In this land of extremes, the weather is no different. Early season is generally warm, while late season can expect snow. Precipitation is not generally prevalent, but quality rain gear is always encouraged. Early season can be buggy in the low country, while late season can see strong winds in the high country. Temperatures should generally be above the freezing mark, but late season or higher elevations will see the mercury fall. Hunters are encouraged to come prepared for anything, as any and all weather types will likely be experienced over the course of these lengthy hunts.
Meals & Accommodations
Accommodations on this hunt will vary through the trip and can depend on the specific hunting areas. All hunters initially arrive at the main lodge, or base camp. Here there are several lakeside log homestead buildings that include a main building with common areas, kitchen and dining areas. There is also a shower, bathhouse and mobile sleeping quarters. The lodge is complete with wifi and phone service to keep in touch while away. While hunting, some more established camp locations are complete with a rustic trapper cabin, or nice wall tent camps at times with wooden floorboards. Most have outhouses, single frame beds with sleeping pads, lantern lighted with propane cooking stoves and guided constructed chairs and picnic tables. Portions of these hunts also occur from spike camps which are simple but provide for hunters needs. Nice dome style tents, with lanterns and stoves position hunters exactly where then need to be come dawn each morning.
While out on the land, the guides cook over campfire or Coleman stoves. Meals are filling but effort is made to pack light. Typical breakfasts consist of hash browns, eggs, bacon, coffee, juice, toast, and porridge with berries. Plan on a packing a lunch made up of sandwiches, trail mix, protein bars, some fruit and juice crystals. Dinner time brings items like hamburger helper, beans, smokies and sausages, Mountain House (Chicken Teriyaki, Spaghetti), pork chops or wild game steaks with instant rice, potatoes or sidekicks. While transitioning through the main lodge, enjoy hearty wholesome home cooked meals.
Key Equipment Suggestions
Once a hunt is confirmed, the outfitter can provide a complete list of required equipment to ensure hunters are prepared for the conditions and this style of hunting. Key equipment items include; quality, light weight, layered clothing for weather that ranges from warm sunny days in September, to cold snowy days in October, light weight -20C or colder rated sleeping bag, sleeping pad, a good light weight internal frame day-pack, quality rain gear, hydration system, quality binoculars, spotting scope and rangefinder, trekking poles, good quality broken in hiking boots and gators, along with tall waterproof boots, a headlamp, a backup flashlight, multitool and a digital camera. Hunter orange is not required in British Columbia.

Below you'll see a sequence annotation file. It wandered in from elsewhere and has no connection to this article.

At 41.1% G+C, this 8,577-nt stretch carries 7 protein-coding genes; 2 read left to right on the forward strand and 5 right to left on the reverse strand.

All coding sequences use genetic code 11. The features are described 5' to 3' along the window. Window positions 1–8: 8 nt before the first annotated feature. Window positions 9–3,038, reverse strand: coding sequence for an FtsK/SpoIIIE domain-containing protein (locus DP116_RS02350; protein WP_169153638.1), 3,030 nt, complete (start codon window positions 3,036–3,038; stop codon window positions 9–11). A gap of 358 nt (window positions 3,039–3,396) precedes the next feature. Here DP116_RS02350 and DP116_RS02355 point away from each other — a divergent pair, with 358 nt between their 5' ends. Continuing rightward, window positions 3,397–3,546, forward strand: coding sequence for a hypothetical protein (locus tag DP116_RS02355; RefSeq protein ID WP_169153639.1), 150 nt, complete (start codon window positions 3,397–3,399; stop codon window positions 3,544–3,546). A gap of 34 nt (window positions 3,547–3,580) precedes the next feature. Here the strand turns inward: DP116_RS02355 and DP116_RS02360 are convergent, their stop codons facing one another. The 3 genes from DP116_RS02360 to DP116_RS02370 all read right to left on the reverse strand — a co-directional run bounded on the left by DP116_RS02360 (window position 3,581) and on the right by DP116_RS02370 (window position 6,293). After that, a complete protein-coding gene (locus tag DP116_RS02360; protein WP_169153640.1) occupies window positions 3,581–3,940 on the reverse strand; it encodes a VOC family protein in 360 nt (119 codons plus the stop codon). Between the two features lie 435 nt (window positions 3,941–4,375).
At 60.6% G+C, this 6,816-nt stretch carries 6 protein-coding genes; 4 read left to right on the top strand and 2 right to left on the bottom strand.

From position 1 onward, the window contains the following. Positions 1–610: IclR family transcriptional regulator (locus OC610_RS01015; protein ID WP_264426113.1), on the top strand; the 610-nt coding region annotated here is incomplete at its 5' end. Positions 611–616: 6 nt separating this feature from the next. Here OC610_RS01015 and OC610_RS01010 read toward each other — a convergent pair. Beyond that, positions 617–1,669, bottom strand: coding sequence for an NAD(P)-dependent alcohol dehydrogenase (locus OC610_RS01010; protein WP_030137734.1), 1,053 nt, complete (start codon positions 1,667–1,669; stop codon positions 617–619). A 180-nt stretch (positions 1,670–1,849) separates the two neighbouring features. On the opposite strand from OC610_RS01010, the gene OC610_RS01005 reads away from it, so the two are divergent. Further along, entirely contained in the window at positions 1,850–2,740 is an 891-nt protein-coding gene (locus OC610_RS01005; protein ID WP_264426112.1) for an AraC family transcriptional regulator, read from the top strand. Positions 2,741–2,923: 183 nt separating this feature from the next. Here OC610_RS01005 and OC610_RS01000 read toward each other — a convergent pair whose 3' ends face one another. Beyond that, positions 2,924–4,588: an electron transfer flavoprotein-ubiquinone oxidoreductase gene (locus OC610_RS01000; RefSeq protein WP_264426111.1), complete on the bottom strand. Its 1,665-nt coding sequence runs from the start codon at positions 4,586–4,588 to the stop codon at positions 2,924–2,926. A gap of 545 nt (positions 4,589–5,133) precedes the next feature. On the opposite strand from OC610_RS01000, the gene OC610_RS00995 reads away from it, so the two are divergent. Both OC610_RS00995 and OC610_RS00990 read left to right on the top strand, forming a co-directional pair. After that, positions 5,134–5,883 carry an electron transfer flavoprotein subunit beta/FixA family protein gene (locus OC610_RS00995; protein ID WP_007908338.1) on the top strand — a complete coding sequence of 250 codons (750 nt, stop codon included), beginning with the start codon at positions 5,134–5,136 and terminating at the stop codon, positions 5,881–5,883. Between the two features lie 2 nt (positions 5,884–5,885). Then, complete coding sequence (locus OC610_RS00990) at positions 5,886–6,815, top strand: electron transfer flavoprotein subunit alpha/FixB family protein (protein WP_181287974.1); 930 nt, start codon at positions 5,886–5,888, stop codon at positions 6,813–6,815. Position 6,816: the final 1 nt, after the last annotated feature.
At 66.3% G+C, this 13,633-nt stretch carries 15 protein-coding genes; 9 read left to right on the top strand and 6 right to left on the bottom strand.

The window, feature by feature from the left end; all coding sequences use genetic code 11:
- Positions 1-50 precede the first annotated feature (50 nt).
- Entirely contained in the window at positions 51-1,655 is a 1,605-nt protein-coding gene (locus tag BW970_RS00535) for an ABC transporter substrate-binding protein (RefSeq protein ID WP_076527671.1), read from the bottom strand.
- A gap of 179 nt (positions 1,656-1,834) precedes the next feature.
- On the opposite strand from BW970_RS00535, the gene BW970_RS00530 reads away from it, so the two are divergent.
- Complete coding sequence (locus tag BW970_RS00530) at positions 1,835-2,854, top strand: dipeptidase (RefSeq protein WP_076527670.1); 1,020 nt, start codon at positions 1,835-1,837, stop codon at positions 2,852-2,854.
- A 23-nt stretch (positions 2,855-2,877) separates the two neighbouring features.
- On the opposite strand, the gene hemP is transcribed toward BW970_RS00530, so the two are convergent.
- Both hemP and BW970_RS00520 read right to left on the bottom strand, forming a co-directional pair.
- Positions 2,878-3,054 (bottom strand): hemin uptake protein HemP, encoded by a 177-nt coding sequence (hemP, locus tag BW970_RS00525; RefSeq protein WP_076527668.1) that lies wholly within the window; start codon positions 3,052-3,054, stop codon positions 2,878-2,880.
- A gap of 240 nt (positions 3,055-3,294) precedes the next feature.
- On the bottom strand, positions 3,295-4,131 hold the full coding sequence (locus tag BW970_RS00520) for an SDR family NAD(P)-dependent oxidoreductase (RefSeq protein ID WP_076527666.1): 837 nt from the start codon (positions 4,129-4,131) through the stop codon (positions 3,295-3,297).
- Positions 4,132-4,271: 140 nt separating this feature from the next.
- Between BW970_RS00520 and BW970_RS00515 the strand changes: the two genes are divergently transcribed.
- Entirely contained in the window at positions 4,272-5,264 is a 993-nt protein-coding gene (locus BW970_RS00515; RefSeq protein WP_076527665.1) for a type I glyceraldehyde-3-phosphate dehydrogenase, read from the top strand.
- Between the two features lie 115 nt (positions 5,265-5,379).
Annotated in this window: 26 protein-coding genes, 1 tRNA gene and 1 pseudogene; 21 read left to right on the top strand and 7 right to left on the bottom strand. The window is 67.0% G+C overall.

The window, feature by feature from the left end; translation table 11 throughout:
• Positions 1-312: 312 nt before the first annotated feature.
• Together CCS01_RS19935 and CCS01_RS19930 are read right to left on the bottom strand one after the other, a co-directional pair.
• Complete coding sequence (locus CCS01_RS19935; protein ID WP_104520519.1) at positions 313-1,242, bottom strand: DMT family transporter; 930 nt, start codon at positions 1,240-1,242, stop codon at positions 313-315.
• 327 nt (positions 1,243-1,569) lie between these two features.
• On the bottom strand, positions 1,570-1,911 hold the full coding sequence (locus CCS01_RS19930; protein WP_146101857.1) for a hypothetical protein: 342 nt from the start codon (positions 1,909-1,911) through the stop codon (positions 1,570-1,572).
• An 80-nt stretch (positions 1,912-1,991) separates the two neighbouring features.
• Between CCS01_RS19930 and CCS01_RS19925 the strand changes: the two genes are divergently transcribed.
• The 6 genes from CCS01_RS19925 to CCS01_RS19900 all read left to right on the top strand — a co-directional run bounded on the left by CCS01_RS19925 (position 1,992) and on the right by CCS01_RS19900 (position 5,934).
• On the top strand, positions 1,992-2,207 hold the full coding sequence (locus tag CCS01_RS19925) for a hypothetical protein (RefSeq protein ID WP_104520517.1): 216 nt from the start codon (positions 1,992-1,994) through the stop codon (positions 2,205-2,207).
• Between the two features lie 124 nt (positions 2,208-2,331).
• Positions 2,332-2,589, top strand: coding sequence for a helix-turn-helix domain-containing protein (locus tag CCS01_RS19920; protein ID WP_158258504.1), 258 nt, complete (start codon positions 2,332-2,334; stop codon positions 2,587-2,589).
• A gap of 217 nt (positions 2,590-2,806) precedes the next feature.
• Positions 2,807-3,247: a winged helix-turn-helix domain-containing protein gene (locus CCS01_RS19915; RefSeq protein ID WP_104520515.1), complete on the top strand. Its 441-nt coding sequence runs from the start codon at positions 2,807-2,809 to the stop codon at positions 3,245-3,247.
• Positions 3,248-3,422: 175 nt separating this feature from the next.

Trophy Mountain Hunts: 10 full days – 1×1 guided – x 1 (Moose, Goat or Elk) – September-October – $12,000
- Trophy Fee: Opportunistic “stumble-on” combo (Moose, Goat or Elk) $4500 each plus licensing.
- Custom Trips: Extra hunting days can be arranged in advanced at $1000/day for up to 12-14 days
- All meals and tent or lodge accommodations during the hunt
- 1×1 professional guiding with an experienced local guide
- A string of 9-12 horses and wrangler for the duration of the hunt
- All overland or river transportation while hunting
- Bonus Bull Trout fishing opportunities if possible, or tagged out early
- Basic trophy skull & hide preparations for the taxidermist
- Deboning meat and prep for travel.
- 5% Government Sales Tax (GST)
- British Columbia non-resident hunting license, Wildlife Preservation Fund, & Tags
- Travel to the destination city of Prince George, British Columbia
- Any pre and post hunt meals and/or hotel accommodations
- Return charter flights between Prince George and the main lodge
- Trophy fees for any additional game animals harvested
- Gratuities to guides and staff
- Taxidermy, butchering, as well as meat & trophy export
- Personal side ventures or tourism or purchases of a personal nature (alcohol, souvenirs etc.)
- Extra hunting days: $1000/day (must be confirmed in advance – schedule depending)
- Non-hunting observer days: $175/day
- Rifle Rental (if possible) $500/duration of hunt
- Round Trip Charter Flights – Approx. $800-1200
- Non-resident British Columbia Hunting License – $189
- Hunter Preservation Fund – $200
- BC Non-resident Mountain Goat Tag – $370
- BC Non-resident Western Moose Tag – $265
- BC Non-resident Rocky Mountain Elk Tag – $265
- BC Non-Resident Stones Sheep Tag – $650
- BC Non-resident Wolf Tag – $55 (no limit)
- BC Non-resident Black Bear Tag – $189 (up to x2)
- Non-resident Fishing license – $75
Trophy fees for additional game species (upon harvest);
- Western Moose – $4500
- Rocky Mountain Elk – $4500
- Stone Sheep – $21,000
- Wolf – No charge
- Black Bear – No charge
Hunters are asked to arrive to Prince George BC, and overnight in a hotel. Depart the following morning by charter flight less than two hours in duration to the main lodge.
Prince George is most easily reached from several major western Canadian airports, especially Vancouver or Calgary, with best airline options being Westjet or Air Canada.
Round trip airport/hotel shuttles between the airport, hotel and charter base are not included.
Passport required for all international travel. Non-Canadian citizens can be denied access into Canada if they have a DUI or any other criminal infraction.